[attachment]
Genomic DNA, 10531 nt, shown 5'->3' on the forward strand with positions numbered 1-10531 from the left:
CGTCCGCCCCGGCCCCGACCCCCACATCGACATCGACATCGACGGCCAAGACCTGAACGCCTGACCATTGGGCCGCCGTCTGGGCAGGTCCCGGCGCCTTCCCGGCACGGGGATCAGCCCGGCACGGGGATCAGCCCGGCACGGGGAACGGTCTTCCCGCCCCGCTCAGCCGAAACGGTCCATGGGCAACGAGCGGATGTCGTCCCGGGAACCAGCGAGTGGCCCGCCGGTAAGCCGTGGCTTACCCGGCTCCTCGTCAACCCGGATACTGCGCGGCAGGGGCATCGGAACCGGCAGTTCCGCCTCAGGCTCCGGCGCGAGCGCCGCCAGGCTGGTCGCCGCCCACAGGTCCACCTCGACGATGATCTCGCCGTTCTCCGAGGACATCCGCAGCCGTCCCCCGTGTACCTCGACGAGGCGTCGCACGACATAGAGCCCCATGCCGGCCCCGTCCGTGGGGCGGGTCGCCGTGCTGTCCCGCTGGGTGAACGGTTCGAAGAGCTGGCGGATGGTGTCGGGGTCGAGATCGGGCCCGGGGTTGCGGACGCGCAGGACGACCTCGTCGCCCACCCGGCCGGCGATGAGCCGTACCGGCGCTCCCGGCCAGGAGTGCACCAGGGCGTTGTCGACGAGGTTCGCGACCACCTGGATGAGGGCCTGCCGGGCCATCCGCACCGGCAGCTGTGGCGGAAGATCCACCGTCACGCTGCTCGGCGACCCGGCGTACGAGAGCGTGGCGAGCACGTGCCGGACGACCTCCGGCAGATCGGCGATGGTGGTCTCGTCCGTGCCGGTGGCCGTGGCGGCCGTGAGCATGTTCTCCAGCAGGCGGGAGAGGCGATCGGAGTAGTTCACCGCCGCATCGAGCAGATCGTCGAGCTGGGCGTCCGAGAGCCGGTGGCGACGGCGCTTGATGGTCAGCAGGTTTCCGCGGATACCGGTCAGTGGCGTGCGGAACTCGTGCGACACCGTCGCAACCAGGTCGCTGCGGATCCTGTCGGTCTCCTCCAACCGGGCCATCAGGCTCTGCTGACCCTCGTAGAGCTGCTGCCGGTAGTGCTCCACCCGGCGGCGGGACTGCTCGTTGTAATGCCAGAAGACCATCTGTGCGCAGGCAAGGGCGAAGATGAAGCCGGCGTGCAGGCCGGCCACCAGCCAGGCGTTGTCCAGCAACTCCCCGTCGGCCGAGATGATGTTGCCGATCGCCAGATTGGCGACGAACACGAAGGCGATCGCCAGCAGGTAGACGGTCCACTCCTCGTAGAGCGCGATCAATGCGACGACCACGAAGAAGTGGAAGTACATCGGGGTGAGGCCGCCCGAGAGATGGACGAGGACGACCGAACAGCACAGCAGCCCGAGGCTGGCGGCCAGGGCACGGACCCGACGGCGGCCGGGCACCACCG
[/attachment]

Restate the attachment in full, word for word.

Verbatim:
Genomic DNA, 10531 nt, shown 5'->3' on the forward strand with positions numbered 1-10531 from the left:
CGTCCGCCCCGGCCCCGACCCCCACATCGACATCGACATCGACGGCCAAGACCTGAACGCCTGACCATTGGGCCGCCGTCTGGGCAGGTCCCGGCGCCTTCCCGGCACGGGGATCAGCCCGGCACGGGGATCAGCCCGGCACGGGGAACGGTCTTCCCGCCCCGCTCAGCCGAAACGGTCCATGGGCAACGAGCGGATGTCGTCCCGGGAACCAGCGAGTGGCCCGCCGGTAAGCCGTGGCTTACCCGGCTCCTCGTCAACCCGGATACTGCGCGGCAGGGGCATCGGAACCGGCAGTTCCGCCTCAGGCTCCGGCGCGAGCGCCGCCAGGCTGGTCGCCGCCCACAGGTCCACCTCGACGATGATCTCGCCGTTCTCCGAGGACATCCGCAGCCGTCCCCCGTGTACCTCGACGAGGCGTCGCACGACATAGAGCCCCATGCCGGCCCCGTCCGTGGGGCGGGTCGCCGTGCTGTCCCGCTGGGTGAACGGTTCGAAGAGCTGGCGGATGGTGTCGGGGTCGAGATCGGGCCCGGGGTTGCGGACGCGCAGGACGACCTCGTCGCCCACCCGGCCGGCGATGAGCCGTACCGGCGCTCCCGGCCAGGAGTGCACCAGGGCGTTGTCGACGAGGTTCGCGACCACCTGGATGAGGGCCTGCCGGGCCATCCGCACCGGCAGCTGTGGCGGAAGATCCACCGTCACGCTGCTCGGCGACCCGGCGTACGAGAGCGTGGCGAGCACGTGCCGGACGACCTCCGGCAGATCGGCGATGGTGGTCTCGTCCGTGCCGGTGGCCGTGGCGGCCGTGAGCATGTTCTCCAGCAGGCGGGAGAGGCGATCGGAGTAGTTCACCGCCGCATCGAGCAGATCGTCGAGCTGGGCGTCCGAGAGCCGGTGGCGACGGCGCTTGATGGTCAGCAGGTTTCCGCGGATACCGGTCAGTGGCGTGCGGAACTCGTGCGACACCGTCGCAACCAGGTCGCTGCGGATCCTGTCGGTCTCCTCCAACCGGGCCATCAGGCTCTGCTGACCCTCGTAGAGCTGCTGCCGGTAGTGCTCCACCCGGCGGCGGGACTGCTCGTTGTAATGCCAGAAGACCATCTGTGCGCAGGCAAGGGCGAAGATGAAGCCGGCGTGCAGGCCGGCCACCAGCCAGGCGTTGTCCAGCAACTCCCCGTCGGCCGAGATGATGTTGCCGATCGCCAGATTGGCGACGAACACGAAGGCGATCGCCAGCAGGTAGACGGTCCACTCCTCGTAGAGCGCGATCAATGCGACGACCACGAAGAAGTGGAAGTACATCGGGGTGAGGCCGCCCGAGAGATGGACGAGGACGACCGAACAGCACAGCAGCCCGAGGCTGGCGGCCAGGGCACGGACCCGACGGCGGCCGGGCACCACCG